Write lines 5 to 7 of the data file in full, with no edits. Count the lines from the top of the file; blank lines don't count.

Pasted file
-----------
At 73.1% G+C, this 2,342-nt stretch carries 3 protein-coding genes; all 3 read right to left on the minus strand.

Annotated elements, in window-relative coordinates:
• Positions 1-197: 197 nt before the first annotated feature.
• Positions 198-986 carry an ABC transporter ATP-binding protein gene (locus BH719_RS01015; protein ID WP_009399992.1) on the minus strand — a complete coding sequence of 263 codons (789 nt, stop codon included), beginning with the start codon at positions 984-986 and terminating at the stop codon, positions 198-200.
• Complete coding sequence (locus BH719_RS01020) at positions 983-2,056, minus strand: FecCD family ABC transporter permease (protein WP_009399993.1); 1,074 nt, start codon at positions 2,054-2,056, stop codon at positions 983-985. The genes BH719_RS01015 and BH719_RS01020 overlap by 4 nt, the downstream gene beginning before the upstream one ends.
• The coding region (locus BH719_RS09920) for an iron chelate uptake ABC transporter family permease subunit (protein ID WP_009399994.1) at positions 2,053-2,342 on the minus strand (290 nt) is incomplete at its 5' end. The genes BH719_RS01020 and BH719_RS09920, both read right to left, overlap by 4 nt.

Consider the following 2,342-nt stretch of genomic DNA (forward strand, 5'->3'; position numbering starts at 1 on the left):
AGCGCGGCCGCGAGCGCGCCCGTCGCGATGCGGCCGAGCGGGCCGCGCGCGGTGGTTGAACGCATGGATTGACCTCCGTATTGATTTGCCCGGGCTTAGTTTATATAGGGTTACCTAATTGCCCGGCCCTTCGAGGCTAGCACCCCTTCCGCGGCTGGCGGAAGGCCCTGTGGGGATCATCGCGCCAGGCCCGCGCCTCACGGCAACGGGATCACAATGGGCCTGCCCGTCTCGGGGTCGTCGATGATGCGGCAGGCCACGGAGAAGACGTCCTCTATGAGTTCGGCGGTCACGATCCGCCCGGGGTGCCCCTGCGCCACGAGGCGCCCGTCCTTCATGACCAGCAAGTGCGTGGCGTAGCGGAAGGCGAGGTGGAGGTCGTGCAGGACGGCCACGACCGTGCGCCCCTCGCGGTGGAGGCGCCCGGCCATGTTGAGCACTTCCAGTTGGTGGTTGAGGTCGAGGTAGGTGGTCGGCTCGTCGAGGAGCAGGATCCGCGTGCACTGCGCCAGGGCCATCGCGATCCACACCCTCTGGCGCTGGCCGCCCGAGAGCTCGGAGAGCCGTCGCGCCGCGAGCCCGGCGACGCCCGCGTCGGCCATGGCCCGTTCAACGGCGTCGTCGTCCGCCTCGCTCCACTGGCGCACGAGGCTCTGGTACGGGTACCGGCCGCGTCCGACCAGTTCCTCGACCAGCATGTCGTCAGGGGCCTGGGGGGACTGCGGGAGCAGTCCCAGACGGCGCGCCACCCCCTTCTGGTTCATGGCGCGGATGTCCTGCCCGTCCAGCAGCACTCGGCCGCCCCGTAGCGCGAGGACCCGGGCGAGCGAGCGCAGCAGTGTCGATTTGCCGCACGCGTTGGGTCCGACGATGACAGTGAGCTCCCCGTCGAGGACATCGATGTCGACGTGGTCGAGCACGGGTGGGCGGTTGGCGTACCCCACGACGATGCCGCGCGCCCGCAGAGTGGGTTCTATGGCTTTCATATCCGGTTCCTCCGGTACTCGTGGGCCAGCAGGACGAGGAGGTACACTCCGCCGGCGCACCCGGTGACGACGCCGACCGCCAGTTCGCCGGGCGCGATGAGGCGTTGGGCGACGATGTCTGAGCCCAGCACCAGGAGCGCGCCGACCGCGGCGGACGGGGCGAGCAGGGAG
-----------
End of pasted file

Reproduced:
• Complete coding sequence (locus BH719_RS01020) at positions 983-2,056, minus strand: FecCD family ABC transporter permease (protein WP_009399993.1); 1,074 nt, start codon at positions 2,054-2,056, stop codon at positions 983-985. The genes BH719_RS01015 and BH719_RS01020 overlap by 4 nt, the downstream gene beginning before the upstream one ends.
• The coding region (locus BH719_RS09920) for an iron chelate uptake ABC transporter family permease subunit (protein ID WP_009399994.1) at positions 2,053-2,342 on the minus strand (290 nt) is incomplete at its 5' end. The genes BH719_RS01020 and BH719_RS09920, both read right to left, overlap by 4 nt.

Consider the following 2,342-nt stretch of genomic DNA (forward strand, 5'->3'; position numbering starts at 1 on the left):